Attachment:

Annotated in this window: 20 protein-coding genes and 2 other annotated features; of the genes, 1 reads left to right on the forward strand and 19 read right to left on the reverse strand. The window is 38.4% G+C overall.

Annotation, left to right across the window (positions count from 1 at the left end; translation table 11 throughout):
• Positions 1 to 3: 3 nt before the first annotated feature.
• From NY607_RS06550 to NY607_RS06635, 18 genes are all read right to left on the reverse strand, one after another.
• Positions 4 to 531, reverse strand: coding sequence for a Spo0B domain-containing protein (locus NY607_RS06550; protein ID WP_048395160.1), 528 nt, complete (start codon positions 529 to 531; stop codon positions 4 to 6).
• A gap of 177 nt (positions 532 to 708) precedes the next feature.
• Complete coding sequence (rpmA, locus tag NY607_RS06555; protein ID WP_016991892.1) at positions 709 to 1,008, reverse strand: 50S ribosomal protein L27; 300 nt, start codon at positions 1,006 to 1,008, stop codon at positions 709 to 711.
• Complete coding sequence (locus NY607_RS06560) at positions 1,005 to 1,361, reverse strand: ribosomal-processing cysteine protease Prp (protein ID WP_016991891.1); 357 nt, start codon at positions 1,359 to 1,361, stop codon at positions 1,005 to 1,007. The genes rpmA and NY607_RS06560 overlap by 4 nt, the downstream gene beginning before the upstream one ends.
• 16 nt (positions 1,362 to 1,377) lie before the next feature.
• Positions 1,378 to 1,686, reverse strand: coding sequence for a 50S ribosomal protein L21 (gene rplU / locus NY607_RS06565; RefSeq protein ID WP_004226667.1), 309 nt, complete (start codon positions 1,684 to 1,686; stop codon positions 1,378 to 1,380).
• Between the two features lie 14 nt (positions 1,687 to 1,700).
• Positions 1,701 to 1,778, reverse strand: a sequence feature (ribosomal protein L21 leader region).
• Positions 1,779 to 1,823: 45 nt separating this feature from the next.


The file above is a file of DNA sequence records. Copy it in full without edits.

Annotated in this window: 20 protein-coding genes and 2 other annotated features; of the genes, 1 reads left to right on the forward strand and 19 read right to left on the reverse strand. The window is 38.4% G+C overall.

Annotation, left to right across the window (positions count from 1 at the left end; translation table 11 throughout):
• Positions 1 to 3: 3 nt before the first annotated feature.
• From NY607_RS06550 to NY607_RS06635, 18 genes are all read right to left on the reverse strand, one after another.
• Positions 4 to 531, reverse strand: coding sequence for a Spo0B domain-containing protein (locus NY607_RS06550; protein ID WP_048395160.1), 528 nt, complete (start codon positions 529 to 531; stop codon positions 4 to 6).
• A gap of 177 nt (positions 532 to 708) precedes the next feature.
• Complete coding sequence (rpmA, locus tag NY607_RS06555; protein ID WP_016991892.1) at positions 709 to 1,008, reverse strand: 50S ribosomal protein L27; 300 nt, start codon at positions 1,006 to 1,008, stop codon at positions 709 to 711.
• Complete coding sequence (locus NY607_RS06560) at positions 1,005 to 1,361, reverse strand: ribosomal-processing cysteine protease Prp (protein ID WP_016991891.1); 357 nt, start codon at positions 1,359 to 1,361, stop codon at positions 1,005 to 1,007. The genes rpmA and NY607_RS06560 overlap by 4 nt, the downstream gene beginning before the upstream one ends.
• 16 nt (positions 1,362 to 1,377) lie before the next feature.
• Positions 1,378 to 1,686, reverse strand: coding sequence for a 50S ribosomal protein L21 (gene rplU / locus NY607_RS06565; RefSeq protein ID WP_004226667.1), 309 nt, complete (start codon positions 1,684 to 1,686; stop codon positions 1,378 to 1,380).
• Between the two features lie 14 nt (positions 1,687 to 1,700).
• Positions 1,701 to 1,778, reverse strand: a sequence feature (ribosomal protein L21 leader region).
• Positions 1,779 to 1,823: 45 nt separating this feature from the next.